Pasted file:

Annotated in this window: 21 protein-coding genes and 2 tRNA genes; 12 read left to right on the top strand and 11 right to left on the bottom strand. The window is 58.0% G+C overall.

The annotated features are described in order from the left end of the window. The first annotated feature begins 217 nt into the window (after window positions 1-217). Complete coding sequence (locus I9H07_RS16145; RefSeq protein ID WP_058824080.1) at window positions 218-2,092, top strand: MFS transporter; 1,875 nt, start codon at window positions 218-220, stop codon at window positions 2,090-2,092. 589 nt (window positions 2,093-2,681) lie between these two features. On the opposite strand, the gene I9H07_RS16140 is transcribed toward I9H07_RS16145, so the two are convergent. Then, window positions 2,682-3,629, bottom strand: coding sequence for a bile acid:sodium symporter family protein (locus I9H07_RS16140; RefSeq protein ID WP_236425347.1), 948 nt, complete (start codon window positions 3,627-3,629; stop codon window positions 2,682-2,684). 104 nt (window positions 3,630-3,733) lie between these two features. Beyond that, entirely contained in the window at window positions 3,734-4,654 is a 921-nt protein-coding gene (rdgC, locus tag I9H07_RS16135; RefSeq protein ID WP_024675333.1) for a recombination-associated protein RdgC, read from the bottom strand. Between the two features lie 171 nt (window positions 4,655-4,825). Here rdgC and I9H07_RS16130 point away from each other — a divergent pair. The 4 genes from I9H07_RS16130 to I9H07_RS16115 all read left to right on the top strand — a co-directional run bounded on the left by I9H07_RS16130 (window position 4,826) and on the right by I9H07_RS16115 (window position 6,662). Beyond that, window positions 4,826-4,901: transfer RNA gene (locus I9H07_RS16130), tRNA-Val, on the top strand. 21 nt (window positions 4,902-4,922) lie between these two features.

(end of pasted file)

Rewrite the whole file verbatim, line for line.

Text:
Annotated in this window: 21 protein-coding genes and 2 tRNA genes; 12 read left to right on the top strand and 11 right to left on the bottom strand. The window is 58.0% G+C overall.

The annotated features are described in order from the left end of the window. The first annotated feature begins 217 nt into the window (after window positions 1-217). Complete coding sequence (locus I9H07_RS16145; RefSeq protein ID WP_058824080.1) at window positions 218-2,092, top strand: MFS transporter; 1,875 nt, start codon at window positions 218-220, stop codon at window positions 2,090-2,092. 589 nt (window positions 2,093-2,681) lie between these two features. On the opposite strand, the gene I9H07_RS16140 is transcribed toward I9H07_RS16145, so the two are convergent. Then, window positions 2,682-3,629, bottom strand: coding sequence for a bile acid:sodium symporter family protein (locus I9H07_RS16140; RefSeq protein ID WP_236425347.1), 948 nt, complete (start codon window positions 3,627-3,629; stop codon window positions 2,682-2,684). 104 nt (window positions 3,630-3,733) lie between these two features. Beyond that, entirely contained in the window at window positions 3,734-4,654 is a 921-nt protein-coding gene (rdgC, locus tag I9H07_RS16135; RefSeq protein ID WP_024675333.1) for a recombination-associated protein RdgC, read from the bottom strand. Between the two features lie 171 nt (window positions 4,655-4,825). Here rdgC and I9H07_RS16130 point away from each other — a divergent pair. The 4 genes from I9H07_RS16130 to I9H07_RS16115 all read left to right on the top strand — a co-directional run bounded on the left by I9H07_RS16130 (window position 4,826) and on the right by I9H07_RS16115 (window position 6,662). Beyond that, window positions 4,826-4,901: transfer RNA gene (locus I9H07_RS16130), tRNA-Val, on the top strand. 21 nt (window positions 4,902-4,922) lie between these two features.